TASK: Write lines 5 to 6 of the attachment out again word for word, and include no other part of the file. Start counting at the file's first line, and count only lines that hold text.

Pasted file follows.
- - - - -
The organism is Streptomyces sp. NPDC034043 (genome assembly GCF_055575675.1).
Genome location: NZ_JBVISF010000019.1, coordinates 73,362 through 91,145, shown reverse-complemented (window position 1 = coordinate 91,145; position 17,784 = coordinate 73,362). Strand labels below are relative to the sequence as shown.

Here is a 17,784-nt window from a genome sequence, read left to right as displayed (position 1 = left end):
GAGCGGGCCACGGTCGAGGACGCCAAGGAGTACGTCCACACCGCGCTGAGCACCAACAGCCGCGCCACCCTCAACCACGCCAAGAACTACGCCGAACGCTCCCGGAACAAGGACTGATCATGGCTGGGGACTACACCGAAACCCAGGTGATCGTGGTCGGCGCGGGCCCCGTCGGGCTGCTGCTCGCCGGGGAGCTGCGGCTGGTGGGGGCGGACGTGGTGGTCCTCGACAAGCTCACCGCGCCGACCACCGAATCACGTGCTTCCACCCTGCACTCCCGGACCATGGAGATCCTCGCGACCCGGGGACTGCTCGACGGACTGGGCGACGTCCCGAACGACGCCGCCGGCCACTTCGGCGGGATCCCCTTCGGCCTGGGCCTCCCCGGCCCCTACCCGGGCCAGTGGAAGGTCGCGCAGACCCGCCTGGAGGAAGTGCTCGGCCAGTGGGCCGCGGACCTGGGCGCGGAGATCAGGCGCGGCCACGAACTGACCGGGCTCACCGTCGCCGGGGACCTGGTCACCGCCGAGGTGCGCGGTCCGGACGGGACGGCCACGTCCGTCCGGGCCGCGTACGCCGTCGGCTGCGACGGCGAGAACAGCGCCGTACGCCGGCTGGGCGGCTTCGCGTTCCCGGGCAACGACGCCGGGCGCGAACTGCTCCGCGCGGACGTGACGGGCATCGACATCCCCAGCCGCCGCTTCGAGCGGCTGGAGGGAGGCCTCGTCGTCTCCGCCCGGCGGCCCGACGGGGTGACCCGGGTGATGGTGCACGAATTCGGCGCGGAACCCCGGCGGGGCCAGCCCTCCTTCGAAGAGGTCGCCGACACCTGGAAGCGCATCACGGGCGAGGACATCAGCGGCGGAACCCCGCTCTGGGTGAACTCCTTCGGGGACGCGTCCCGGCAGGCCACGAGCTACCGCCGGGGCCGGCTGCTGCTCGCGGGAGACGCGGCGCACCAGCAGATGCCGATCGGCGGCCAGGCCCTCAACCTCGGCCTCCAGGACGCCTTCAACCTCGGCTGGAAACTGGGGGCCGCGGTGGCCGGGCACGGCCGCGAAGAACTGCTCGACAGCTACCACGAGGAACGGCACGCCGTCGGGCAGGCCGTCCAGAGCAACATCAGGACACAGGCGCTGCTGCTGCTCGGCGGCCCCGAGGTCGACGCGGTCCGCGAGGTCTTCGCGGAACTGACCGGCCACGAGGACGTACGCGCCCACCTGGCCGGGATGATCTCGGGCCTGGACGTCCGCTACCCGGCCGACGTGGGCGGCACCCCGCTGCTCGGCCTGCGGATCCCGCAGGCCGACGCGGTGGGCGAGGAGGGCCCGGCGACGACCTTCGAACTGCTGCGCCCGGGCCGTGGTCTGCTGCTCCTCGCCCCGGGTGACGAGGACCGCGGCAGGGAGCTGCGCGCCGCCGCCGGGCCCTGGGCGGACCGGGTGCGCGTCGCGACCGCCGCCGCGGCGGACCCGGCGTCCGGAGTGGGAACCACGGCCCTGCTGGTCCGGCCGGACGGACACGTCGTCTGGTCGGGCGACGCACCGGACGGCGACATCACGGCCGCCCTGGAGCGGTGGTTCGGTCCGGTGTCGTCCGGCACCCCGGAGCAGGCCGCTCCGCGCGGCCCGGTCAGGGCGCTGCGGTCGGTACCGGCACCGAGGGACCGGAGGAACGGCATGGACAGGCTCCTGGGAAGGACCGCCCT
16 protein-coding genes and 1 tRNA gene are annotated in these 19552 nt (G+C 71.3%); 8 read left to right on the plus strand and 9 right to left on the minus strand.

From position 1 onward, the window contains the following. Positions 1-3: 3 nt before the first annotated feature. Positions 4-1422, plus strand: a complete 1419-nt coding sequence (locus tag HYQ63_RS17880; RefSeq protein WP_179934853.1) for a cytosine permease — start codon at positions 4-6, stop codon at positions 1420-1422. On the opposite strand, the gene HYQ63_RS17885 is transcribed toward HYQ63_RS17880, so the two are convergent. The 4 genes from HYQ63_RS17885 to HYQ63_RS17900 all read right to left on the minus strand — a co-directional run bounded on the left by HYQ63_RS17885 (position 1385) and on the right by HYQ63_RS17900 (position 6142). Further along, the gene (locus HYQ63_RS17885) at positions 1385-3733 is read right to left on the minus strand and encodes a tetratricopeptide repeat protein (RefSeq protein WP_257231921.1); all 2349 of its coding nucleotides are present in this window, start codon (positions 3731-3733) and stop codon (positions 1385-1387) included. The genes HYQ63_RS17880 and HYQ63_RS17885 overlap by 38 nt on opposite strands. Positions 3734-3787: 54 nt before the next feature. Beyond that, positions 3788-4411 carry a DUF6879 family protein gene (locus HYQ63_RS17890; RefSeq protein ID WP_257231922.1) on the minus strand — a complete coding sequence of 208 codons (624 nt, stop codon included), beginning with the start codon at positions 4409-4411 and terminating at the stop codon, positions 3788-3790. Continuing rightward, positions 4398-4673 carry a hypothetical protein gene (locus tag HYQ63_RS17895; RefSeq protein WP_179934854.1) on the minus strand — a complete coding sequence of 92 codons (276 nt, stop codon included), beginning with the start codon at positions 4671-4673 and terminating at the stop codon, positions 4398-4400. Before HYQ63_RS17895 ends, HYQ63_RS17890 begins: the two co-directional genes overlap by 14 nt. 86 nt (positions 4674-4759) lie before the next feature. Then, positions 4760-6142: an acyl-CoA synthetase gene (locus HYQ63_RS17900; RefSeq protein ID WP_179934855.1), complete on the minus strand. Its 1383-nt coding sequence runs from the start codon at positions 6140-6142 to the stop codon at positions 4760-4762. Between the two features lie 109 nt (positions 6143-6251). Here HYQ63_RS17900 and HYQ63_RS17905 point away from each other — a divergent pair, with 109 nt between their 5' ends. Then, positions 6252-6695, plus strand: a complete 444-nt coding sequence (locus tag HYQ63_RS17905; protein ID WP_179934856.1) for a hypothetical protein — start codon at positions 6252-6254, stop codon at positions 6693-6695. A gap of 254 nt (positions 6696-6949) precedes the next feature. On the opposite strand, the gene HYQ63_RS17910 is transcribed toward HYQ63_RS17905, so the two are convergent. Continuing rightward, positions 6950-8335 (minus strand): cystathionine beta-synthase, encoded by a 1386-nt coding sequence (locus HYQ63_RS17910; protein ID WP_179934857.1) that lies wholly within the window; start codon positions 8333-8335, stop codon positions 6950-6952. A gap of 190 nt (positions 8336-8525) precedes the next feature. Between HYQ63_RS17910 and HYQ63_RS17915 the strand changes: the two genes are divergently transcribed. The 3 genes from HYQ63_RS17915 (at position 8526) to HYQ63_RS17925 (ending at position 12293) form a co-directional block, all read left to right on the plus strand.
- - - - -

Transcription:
16 protein-coding genes and 1 tRNA gene are annotated in these 19552 nt (G+C 71.3%); 8 read left to right on the plus strand and 9 right to left on the minus strand.

From position 1 onward, the window contains the following. Positions 1-3: 3 nt before the first annotated feature. Positions 4-1422, plus strand: a complete 1419-nt coding sequence (locus tag HYQ63_RS17880; RefSeq protein WP_179934853.1) for a cytosine permease — start codon at positions 4-6, stop codon at positions 1420-1422. On the opposite strand, the gene HYQ63_RS17885 is transcribed toward HYQ63_RS17880, so the two are convergent. The 4 genes from HYQ63_RS17885 to HYQ63_RS17900 all read right to left on the minus strand — a co-directional run bounded on the left by HYQ63_RS17885 (position 1385) and on the right by HYQ63_RS17900 (position 6142). Further along, the gene (locus HYQ63_RS17885) at positions 1385-3733 is read right to left on the minus strand and encodes a tetratricopeptide repeat protein (RefSeq protein WP_257231921.1); all 2349 of its coding nucleotides are present in this window, start codon (positions 3731-3733) and stop codon (positions 1385-1387) included. The genes HYQ63_RS17880 and HYQ63_RS17885 overlap by 38 nt on opposite strands. Positions 3734-3787: 54 nt before the next feature. Beyond that, positions 3788-4411 carry a DUF6879 family protein gene (locus HYQ63_RS17890; RefSeq protein ID WP_257231922.1) on the minus strand — a complete coding sequence of 208 codons (624 nt, stop codon included), beginning with the start codon at positions 4409-4411 and terminating at the stop codon, positions 3788-3790. Continuing rightward, positions 4398-4673 carry a hypothetical protein gene (locus tag HYQ63_RS17895; RefSeq protein WP_179934854.1) on the minus strand — a complete coding sequence of 92 codons (276 nt, stop codon included), beginning with the start codon at positions 4671-4673 and terminating at the stop codon, positions 4398-4400. Before HYQ63_RS17895 ends, HYQ63_RS17890 begins: the two co-directional genes overlap by 14 nt. 86 nt (positions 4674-4759) lie before the next feature. Then, positions 4760-6142: an acyl-CoA synthetase gene (locus HYQ63_RS17900; RefSeq protein ID WP_179934855.1), complete on the minus strand. Its 1383-nt coding sequence runs from the start codon at positions 6140-6142 to the stop codon at positions 4760-4762. Between the two features lie 109 nt (positions 6143-6251). Here HYQ63_RS17900 and HYQ63_RS17905 point away from each other — a divergent pair, with 109 nt between their 5' ends. Then, positions 6252-6695, plus strand: a complete 444-nt coding sequence (locus tag HYQ63_RS17905; protein ID WP_179934856.1) for a hypothetical protein — start codon at positions 6252-6254, stop codon at positions 6693-6695. A gap of 254 nt (positions 6696-6949) precedes the next feature. On the opposite strand, the gene HYQ63_RS17910 is transcribed toward HYQ63_RS17905, so the two are convergent. Continuing rightward, positions 6950-8335 (minus strand): cystathionine beta-synthase, encoded by a 1386-nt coding sequence (locus HYQ63_RS17910; protein ID WP_179934857.1) that lies wholly within the window; start codon positions 8333-8335, stop codon positions 6950-6952. A gap of 190 nt (positions 8336-8525) precedes the next feature. Between HYQ63_RS17910 and HYQ63_RS17915 the strand changes: the two genes are divergently transcribed. The 3 genes from HYQ63_RS17915 (at position 8526) to HYQ63_RS17925 (ending at position 12293) form a co-directional block, all read left to right on the plus strand.